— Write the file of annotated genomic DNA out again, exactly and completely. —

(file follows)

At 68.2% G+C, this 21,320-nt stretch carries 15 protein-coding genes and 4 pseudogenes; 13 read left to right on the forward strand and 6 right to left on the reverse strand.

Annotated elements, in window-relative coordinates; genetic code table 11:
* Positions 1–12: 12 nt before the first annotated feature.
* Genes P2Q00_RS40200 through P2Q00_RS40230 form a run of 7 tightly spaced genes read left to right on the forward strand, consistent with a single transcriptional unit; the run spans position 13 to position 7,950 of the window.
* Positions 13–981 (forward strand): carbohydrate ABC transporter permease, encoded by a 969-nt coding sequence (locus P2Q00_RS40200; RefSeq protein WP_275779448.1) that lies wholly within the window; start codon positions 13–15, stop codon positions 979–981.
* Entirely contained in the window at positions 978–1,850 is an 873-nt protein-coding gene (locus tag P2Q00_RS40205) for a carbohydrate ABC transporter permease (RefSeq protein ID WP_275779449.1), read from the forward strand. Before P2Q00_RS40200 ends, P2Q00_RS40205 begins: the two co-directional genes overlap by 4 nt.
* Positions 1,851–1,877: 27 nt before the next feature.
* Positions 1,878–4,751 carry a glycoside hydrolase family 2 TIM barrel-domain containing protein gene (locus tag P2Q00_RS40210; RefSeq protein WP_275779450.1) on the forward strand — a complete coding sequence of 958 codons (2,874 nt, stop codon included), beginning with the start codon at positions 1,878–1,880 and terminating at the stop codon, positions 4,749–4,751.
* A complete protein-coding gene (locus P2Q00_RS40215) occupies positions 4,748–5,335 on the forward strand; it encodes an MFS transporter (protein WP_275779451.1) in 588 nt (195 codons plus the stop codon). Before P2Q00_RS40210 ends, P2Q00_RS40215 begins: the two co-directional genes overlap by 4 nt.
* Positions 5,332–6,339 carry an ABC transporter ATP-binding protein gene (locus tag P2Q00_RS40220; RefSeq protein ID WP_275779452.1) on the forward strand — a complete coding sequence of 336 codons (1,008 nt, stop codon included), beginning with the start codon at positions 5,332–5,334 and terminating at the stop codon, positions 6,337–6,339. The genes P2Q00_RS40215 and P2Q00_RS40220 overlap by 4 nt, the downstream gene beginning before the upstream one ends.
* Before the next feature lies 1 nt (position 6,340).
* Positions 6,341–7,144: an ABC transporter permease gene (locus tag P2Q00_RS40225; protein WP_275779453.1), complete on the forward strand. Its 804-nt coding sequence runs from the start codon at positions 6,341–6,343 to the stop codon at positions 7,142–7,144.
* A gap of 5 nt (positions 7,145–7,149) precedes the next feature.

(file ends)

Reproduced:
At 68.2% G+C, this 21,320-nt stretch carries 15 protein-coding genes and 4 pseudogenes; 13 read left to right on the forward strand and 6 right to left on the reverse strand.

Annotated elements, in window-relative coordinates; genetic code table 11:
* Positions 1–12: 12 nt before the first annotated feature.
* Genes P2Q00_RS40200 through P2Q00_RS40230 form a run of 7 tightly spaced genes read left to right on the forward strand, consistent with a single transcriptional unit; the run spans position 13 to position 7,950 of the window.
* Positions 13–981 (forward strand): carbohydrate ABC transporter permease, encoded by a 969-nt coding sequence (locus P2Q00_RS40200; RefSeq protein WP_275779448.1) that lies wholly within the window; start codon positions 13–15, stop codon positions 979–981.
* Entirely contained in the window at positions 978–1,850 is an 873-nt protein-coding gene (locus tag P2Q00_RS40205) for a carbohydrate ABC transporter permease (RefSeq protein ID WP_275779449.1), read from the forward strand. Before P2Q00_RS40200 ends, P2Q00_RS40205 begins: the two co-directional genes overlap by 4 nt.
* Positions 1,851–1,877: 27 nt before the next feature.
* Positions 1,878–4,751 carry a glycoside hydrolase family 2 TIM barrel-domain containing protein gene (locus tag P2Q00_RS40210; RefSeq protein WP_275779450.1) on the forward strand — a complete coding sequence of 958 codons (2,874 nt, stop codon included), beginning with the start codon at positions 1,878–1,880 and terminating at the stop codon, positions 4,749–4,751.
* A complete protein-coding gene (locus P2Q00_RS40215) occupies positions 4,748–5,335 on the forward strand; it encodes an MFS transporter (protein WP_275779451.1) in 588 nt (195 codons plus the stop codon). Before P2Q00_RS40210 ends, P2Q00_RS40215 begins: the two co-directional genes overlap by 4 nt.
* Positions 5,332–6,339 carry an ABC transporter ATP-binding protein gene (locus tag P2Q00_RS40220; RefSeq protein ID WP_275779452.1) on the forward strand — a complete coding sequence of 336 codons (1,008 nt, stop codon included), beginning with the start codon at positions 5,332–5,334 and terminating at the stop codon, positions 6,337–6,339. The genes P2Q00_RS40215 and P2Q00_RS40220 overlap by 4 nt, the downstream gene beginning before the upstream one ends.
* Before the next feature lies 1 nt (position 6,340).
* Positions 6,341–7,144: an ABC transporter permease gene (locus tag P2Q00_RS40225; protein WP_275779453.1), complete on the forward strand. Its 804-nt coding sequence runs from the start codon at positions 6,341–6,343 to the stop codon at positions 7,142–7,144.
* A gap of 5 nt (positions 7,145–7,149) precedes the next feature.